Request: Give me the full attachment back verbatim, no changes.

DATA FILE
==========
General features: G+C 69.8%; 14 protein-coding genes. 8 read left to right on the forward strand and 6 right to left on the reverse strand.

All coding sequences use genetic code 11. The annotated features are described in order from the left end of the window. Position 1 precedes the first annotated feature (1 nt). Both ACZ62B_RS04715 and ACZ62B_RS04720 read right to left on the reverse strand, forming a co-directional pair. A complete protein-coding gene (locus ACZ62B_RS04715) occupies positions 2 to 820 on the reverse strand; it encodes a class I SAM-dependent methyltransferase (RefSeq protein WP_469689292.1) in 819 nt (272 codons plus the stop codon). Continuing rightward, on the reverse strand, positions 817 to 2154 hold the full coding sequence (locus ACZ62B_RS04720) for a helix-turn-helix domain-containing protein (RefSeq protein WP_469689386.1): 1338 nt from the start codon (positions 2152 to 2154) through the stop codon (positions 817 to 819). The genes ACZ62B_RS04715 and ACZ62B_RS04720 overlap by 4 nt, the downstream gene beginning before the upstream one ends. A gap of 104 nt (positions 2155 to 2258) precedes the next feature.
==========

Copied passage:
General features: G+C 69.8%; 14 protein-coding genes. 8 read left to right on the forward strand and 6 right to left on the reverse strand.

All coding sequences use genetic code 11. The annotated features are described in order from the left end of the window. Position 1 precedes the first annotated feature (1 nt). Both ACZ62B_RS04715 and ACZ62B_RS04720 read right to left on the reverse strand, forming a co-directional pair. A complete protein-coding gene (locus ACZ62B_RS04715) occupies positions 2 to 820 on the reverse strand; it encodes a class I SAM-dependent methyltransferase (RefSeq protein WP_469689292.1) in 819 nt (272 codons plus the stop codon). Continuing rightward, on the reverse strand, positions 817 to 2154 hold the full coding sequence (locus ACZ62B_RS04720) for a helix-turn-helix domain-containing protein (RefSeq protein WP_469689386.1): 1338 nt from the start codon (positions 2152 to 2154) through the stop codon (positions 817 to 819). The genes ACZ62B_RS04715 and ACZ62B_RS04720 overlap by 4 nt, the downstream gene beginning before the upstream one ends. A gap of 104 nt (positions 2155 to 2258) precedes the next feature.